Adenosine build-up can lead to a perception of tiredness. Flushing it out helps us feel more alert after having slept.
The Inactivity theory goes back to the days where we lived in caves and had to steer clear of larger predators. It states inactivity during nighttime keeps us out of harm’s way when we’re most vulnerable.
But if the goal is to remain safe, it seems like a better strategy would be to remain awake and alert, not asleep.
Brain Plasticity Theory
The Brain Plasticity theory says sleep correlates to changes of structure in the brain. Sleep has been shown to play an important role in brain development in infants.
In adults, sleep deprivation has been shown to impact the ability to learn and perform various tasks.
What’s Causing Your Insomnia?
Now that we’ve looked at the reasons why sleep is important, let’s investigate why you might not be sleeping as well as you’d like to.
Hyperthyroidism is a condition in which your thyroid is overactive and producing too many hormones.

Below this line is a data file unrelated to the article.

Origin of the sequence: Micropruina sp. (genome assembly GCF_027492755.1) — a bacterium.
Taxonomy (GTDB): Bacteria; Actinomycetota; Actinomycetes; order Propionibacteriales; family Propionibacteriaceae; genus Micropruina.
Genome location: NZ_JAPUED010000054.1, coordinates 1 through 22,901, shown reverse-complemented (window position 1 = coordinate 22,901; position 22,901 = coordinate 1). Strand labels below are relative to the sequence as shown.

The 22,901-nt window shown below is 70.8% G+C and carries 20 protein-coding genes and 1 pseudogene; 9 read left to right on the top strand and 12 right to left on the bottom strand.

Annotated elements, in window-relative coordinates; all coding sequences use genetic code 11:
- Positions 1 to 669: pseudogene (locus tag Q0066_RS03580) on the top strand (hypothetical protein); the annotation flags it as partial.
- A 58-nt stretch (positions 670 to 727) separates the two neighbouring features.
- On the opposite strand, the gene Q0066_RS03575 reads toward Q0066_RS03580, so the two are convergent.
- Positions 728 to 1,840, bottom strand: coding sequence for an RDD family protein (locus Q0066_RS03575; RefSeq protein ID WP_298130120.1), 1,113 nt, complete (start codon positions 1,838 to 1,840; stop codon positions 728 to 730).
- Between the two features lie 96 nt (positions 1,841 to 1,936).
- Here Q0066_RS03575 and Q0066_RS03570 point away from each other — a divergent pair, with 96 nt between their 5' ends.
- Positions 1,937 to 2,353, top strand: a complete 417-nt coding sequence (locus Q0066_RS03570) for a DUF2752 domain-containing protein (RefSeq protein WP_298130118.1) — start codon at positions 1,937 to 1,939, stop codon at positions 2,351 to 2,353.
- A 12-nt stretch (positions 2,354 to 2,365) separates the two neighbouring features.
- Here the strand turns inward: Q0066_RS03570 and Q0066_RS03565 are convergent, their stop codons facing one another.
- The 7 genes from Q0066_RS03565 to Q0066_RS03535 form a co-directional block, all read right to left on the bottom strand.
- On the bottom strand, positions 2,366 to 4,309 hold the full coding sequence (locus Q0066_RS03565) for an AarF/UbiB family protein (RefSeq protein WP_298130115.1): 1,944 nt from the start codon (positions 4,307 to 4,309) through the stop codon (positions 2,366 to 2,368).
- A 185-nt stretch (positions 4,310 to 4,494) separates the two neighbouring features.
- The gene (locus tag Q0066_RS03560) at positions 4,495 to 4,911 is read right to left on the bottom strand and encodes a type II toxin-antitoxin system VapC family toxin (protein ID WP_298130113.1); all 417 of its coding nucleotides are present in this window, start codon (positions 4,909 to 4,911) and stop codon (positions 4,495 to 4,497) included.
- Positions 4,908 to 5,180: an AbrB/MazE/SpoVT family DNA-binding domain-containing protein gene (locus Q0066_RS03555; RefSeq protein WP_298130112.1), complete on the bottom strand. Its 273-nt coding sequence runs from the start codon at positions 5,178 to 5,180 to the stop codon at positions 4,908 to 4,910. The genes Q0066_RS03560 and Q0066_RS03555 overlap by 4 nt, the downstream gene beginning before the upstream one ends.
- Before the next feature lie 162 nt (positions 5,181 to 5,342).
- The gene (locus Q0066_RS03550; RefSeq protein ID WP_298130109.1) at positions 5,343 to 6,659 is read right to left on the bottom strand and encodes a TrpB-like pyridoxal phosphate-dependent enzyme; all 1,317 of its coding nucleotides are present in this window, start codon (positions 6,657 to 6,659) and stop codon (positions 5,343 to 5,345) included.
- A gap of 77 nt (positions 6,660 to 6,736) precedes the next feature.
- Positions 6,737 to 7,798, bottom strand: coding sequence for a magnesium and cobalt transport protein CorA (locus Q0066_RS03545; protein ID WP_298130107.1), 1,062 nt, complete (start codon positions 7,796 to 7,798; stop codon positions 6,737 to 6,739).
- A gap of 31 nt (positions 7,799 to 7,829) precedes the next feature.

This can lead to the nervous system being overstimulated, making it difficult to sleep. Additionally, hyperthyroidism can cause night sweats, which can make it harder to stay asleep.
2. Anxiety & Depression
Sometimes, you can’t sleep because you’re nervous about an important job interview, or feeling depressed after the loss of a loved one.
But these feelings generally pass.
However, if you have chronic anxiety or depression, these can affect the length and quality of your sleep. Anxiety symptoms which can affect sleep include:
● Mulling over past events
● Worry about the future
● Feelings of being overwhelmed
● Being overstimulated
Sleep issues can also show up as a symptom of depression, and insomnia can make changes in mood during depression more severe.